I too thought about using mirrors. I have seen stretched reflective Mylar which works very well yet is low mass. But I do have a concern about missing the receiving solar panels at the worksite down in the shadowed crater and hence warming our precious source of volatiles. Like you, I think that draping a wire down the side of the crater during the initial hop is easy enough that I think it stands out as the best trade.

Regarding magnesium as an ion propellant, thanks for that info as well. I think that including ion propulsion within the cis-lunar transportation system could be a real advantage. A quick look showed that lunar scientists have found an area of magnesium spinel which is about 17% by mass of magnesium. In the end, economics would determine where we would get our source of ion propellant.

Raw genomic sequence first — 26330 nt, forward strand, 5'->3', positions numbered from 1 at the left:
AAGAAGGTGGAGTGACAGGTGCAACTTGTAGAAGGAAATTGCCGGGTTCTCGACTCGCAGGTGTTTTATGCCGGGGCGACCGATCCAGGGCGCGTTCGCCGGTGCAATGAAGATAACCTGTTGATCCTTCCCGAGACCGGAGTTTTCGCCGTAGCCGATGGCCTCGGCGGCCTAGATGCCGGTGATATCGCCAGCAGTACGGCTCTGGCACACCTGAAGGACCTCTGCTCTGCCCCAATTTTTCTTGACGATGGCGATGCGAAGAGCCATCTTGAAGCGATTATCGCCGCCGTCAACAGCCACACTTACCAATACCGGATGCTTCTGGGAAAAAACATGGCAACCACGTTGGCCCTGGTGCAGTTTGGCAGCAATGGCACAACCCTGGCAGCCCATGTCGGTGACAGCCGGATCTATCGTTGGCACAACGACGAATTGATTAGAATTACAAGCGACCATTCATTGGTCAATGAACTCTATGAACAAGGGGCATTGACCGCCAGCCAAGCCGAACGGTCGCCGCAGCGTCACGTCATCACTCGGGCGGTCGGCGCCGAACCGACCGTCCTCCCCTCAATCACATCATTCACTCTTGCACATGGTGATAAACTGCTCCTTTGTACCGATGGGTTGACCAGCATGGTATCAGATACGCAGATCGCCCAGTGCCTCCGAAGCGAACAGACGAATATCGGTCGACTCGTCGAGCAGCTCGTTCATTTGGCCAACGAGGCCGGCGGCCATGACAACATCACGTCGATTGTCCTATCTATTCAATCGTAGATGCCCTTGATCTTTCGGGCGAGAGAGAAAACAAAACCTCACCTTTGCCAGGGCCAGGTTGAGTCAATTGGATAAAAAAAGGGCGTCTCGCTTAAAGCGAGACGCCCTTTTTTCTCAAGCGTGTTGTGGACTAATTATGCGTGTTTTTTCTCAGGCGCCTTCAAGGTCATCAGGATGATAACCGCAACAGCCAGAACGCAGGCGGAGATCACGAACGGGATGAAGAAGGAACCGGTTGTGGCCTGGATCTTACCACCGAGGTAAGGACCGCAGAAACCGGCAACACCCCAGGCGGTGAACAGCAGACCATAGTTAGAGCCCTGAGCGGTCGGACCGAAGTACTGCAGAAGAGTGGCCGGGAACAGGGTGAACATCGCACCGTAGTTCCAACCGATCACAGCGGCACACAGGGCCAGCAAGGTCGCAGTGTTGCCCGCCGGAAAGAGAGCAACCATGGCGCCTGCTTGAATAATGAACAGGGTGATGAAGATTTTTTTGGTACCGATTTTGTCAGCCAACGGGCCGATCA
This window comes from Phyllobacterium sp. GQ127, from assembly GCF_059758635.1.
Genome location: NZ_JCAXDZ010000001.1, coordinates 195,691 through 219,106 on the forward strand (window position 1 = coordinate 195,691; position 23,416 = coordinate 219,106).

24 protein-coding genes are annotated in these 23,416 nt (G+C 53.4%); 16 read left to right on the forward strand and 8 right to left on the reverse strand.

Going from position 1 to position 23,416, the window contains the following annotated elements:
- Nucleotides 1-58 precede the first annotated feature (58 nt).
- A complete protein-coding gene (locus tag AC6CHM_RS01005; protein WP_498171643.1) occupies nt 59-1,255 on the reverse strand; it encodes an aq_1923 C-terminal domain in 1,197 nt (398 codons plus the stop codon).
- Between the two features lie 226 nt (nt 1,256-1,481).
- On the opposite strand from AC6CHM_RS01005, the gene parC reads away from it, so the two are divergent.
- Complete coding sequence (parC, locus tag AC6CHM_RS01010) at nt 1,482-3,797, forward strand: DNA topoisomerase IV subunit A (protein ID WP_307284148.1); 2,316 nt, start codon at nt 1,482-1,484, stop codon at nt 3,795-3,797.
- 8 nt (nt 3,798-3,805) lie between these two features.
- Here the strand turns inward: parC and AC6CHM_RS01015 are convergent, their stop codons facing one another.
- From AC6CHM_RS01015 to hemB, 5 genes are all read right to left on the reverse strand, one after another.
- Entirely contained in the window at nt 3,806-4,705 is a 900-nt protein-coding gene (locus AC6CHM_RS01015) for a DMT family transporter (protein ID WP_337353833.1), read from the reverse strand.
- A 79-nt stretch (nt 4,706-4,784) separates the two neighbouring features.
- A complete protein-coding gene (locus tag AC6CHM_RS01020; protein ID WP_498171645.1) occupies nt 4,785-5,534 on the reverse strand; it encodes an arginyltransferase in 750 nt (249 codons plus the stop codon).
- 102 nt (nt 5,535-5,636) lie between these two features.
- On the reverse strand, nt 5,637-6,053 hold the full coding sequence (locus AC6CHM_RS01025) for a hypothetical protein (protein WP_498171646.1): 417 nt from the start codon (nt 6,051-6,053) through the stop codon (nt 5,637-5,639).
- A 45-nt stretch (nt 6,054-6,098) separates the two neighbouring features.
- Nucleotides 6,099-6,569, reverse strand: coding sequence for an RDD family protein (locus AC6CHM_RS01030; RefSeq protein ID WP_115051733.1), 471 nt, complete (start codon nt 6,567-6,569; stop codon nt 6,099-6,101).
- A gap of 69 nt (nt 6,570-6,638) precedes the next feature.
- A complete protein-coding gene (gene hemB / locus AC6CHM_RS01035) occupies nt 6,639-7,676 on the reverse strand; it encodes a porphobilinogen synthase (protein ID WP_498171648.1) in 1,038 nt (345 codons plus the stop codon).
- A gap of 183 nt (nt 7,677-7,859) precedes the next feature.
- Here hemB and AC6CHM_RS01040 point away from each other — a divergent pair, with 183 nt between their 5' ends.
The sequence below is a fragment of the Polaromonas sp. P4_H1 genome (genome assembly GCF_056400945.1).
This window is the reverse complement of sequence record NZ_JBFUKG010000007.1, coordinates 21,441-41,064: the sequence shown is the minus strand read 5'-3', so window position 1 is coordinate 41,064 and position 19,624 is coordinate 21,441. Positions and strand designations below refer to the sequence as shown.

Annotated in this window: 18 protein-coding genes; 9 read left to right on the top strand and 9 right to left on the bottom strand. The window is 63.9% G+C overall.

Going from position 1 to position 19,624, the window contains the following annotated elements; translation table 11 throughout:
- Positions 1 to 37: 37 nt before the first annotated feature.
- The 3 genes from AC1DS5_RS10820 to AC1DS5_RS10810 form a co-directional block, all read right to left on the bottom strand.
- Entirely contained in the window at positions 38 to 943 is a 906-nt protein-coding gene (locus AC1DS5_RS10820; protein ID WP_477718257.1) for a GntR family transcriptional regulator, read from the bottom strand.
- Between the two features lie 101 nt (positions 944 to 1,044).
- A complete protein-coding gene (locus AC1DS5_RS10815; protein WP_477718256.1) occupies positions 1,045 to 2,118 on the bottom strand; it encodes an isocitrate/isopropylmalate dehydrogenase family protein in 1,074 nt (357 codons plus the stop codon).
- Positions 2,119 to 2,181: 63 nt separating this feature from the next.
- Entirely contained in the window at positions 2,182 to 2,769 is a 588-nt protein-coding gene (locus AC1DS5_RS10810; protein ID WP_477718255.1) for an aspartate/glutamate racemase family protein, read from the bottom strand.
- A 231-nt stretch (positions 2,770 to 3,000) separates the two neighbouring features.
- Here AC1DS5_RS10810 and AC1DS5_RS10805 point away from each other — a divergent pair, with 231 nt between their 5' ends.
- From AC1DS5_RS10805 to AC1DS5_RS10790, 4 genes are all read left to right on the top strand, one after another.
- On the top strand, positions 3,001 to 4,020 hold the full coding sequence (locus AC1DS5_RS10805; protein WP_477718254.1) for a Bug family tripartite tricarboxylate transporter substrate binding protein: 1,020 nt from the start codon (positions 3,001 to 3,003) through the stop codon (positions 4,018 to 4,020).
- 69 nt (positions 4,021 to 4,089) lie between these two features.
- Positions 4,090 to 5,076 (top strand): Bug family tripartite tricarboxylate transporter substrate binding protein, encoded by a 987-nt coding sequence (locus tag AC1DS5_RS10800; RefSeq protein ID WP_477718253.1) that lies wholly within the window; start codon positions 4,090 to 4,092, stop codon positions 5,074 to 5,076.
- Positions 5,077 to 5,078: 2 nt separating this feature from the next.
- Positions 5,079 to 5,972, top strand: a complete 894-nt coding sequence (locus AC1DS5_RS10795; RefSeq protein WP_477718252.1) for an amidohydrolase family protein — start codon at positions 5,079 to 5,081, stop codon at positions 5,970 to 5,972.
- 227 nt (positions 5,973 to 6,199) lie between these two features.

If you’re willing, I’d like to communicate with you a bit more about the energy requirements of a lunar surface operation. My address is: FirstLast at gmail. Thanks.

J Fincannon - April 24, 2015

“None-the-less, Dr. Spudis and others point out that you can connect these peaks with wires and hence get coverage approaching 100%. ”

Bussey using Kaguya LIDAR (2010) data show 94%, not “approaching 100%”. The old Clementine data suggested 98% (1998), but that was somewhat flawed (not worse case, deep Winter, of the year, etc).

2. Patrick - March 26, 2014

Interesting show and paper. But I believe there is one major thing missing from the paper: there are no references listed for the claims made!

It looks like you’ve done a lot of research, but without knowing the sources it’s near impossible to dig deeper and validate the base assumptions.

For example you talked about making methane on the moon using Carbon Monoxide. What chemical process are you proposing? How much energy does it take? How much carbon monoxide is there suspected to be on the moon and how would it be harvested?

3. DougSpace - March 21, 2014

Hi Jim,